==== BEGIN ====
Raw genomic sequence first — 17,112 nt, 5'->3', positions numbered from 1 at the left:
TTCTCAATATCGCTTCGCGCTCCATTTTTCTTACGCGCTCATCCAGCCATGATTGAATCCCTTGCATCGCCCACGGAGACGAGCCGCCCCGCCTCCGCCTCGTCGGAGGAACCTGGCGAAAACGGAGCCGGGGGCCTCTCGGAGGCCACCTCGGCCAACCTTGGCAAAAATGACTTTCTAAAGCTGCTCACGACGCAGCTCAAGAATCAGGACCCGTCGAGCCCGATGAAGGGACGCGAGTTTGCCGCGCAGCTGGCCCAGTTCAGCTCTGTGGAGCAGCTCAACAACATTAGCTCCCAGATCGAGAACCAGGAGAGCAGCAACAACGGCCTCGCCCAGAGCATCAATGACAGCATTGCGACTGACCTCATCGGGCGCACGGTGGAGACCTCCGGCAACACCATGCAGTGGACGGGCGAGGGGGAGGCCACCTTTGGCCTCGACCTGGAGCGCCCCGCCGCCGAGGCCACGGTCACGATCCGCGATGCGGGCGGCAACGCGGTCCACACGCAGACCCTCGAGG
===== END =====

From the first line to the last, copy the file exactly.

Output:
Raw genomic sequence first — 17,112 nt, 5'->3', positions numbered from 1 at the left:
TTCTCAATATCGCTTCGCGCTCCATTTTTCTTACGCGCTCATCCAGCCATGATTGAATCCCTTGCATCGCCCACGGAGACGAGCCGCCCCGCCTCCGCCTCGTCGGAGGAACCTGGCGAAAACGGAGCCGGGGGCCTCTCGGAGGCCACCTCGGCCAACCTTGGCAAAAATGACTTTCTAAAGCTGCTCACGACGCAGCTCAAGAATCAGGACCCGTCGAGCCCGATGAAGGGACGCGAGTTTGCCGCGCAGCTGGCCCAGTTCAGCTCTGTGGAGCAGCTCAACAACATTAGCTCCCAGATCGAGAACCAGGAGAGCAGCAACAACGGCCTCGCCCAGAGCATCAATGACAGCATTGCGACTGACCTCATCGGGCGCACGGTGGAGACCTCCGGCAACACCATGCAGTGGACGGGCGAGGGGGAGGCCACCTTTGGCCTCGACCTGGAGCGCCCCGCCGCCGAGGCCACGGTCACGATCCGCGATGCGGGCGGCAACGCGGTCCACACGCAGACCCTCGAGG